Speaking at the Tourism Investment Forum for Africa (INVESTOUR), UN World Tourism Organization (UNWTO) Secretary General Taleb Rifai encouraged companies to continue investing in Africa and its growing tourism markets.
“Africa has been one of the fastest-growing tourism regions of the last decade,” said Mr. Rifai, addressing Spanish investors and African tourism stakeholders at INVESTOUR,“With the right investment, tourist arrivals will continue to grow, investors will see excellent returns, jobs will be created, and the entire economy will benefit.”
Speakers at the forum echoed Mr. Rifai’s remarks, underscoring the importance of tourism to the continent in terms of its socio-economic development. Mr. Bello Bouba Maigari, Minister of Tourism and Leisure of Cameroon, spoke of how tourism projects across Central Africa were helping thousands to cross the poverty line. Mr. Nyamajeje Calleb Weggoro of the East African Community (EAC) highlighted Africa’s many tourism assets. “We have barely scraped the surface of our potential,” he said.
Recognizing the potential of tourism in advancing developments goals, Mr. Ricardo Martínez Vázquez, Director General of Casa Africa, stressed the importance of the sector in the global cooperation agenda. “With one billion people expected to travel the world in 2012, we need to include tourism as a priority within Spanish foreign policy and cooperation actions,” he said.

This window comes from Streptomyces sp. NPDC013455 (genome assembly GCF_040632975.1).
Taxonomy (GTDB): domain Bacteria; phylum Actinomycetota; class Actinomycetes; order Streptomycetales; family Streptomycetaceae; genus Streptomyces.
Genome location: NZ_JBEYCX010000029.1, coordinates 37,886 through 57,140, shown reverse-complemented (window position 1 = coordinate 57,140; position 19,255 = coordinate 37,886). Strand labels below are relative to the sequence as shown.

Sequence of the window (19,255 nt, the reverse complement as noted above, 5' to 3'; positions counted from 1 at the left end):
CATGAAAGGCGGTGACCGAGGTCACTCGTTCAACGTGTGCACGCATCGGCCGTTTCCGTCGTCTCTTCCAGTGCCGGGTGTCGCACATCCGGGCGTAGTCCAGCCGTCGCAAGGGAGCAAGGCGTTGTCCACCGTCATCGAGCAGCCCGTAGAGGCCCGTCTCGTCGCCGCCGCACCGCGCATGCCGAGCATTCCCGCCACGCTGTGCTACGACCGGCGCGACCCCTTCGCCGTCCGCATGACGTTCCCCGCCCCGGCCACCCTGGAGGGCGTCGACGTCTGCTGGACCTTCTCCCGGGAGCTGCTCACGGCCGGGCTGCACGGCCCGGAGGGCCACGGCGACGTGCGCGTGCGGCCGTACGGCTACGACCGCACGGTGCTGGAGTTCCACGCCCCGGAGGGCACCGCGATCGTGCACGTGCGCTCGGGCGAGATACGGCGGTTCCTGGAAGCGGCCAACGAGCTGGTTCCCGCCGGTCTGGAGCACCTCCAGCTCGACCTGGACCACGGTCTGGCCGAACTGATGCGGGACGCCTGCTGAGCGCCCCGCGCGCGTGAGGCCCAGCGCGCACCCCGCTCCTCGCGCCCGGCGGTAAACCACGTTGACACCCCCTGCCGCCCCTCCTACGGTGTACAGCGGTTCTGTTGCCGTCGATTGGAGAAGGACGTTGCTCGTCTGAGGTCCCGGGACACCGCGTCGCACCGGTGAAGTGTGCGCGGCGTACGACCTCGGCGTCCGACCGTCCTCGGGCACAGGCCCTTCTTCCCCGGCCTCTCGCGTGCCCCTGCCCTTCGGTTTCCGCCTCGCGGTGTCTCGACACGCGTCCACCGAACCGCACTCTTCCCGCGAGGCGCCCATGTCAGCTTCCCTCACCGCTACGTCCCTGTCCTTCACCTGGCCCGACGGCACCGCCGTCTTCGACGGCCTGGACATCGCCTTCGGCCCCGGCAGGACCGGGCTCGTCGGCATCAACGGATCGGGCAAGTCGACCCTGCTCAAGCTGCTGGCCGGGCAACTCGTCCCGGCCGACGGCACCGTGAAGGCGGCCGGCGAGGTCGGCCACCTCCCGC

INVESTOUR, now in its third year, aims to increase the visibility of Africa as a tourism destination and mobilize investment for sustainable tourism projects in the region. Over 25 African countries were represented at the forum, which included a series of presentations and debates followed by business-to-business meetings between Africa tourism companies and authorities and Spanish private sector representatives. Co-organized by UNWTO, Casa Africa, and the international tourism trade fair, FITUR, the 2012 edition featured the Economic Community of Central African States (CEMAC) and the East African Community (EAC) as specially-invited regions.
International tourism in Africa grew from 27 million international tourist arrivals in 2000 to 50 million in 2011. International tourism receipts, a vital source of foreign exchange in the region, tripled in just one decade (from US$10 billion in 2000 to US$30 billion in 2010).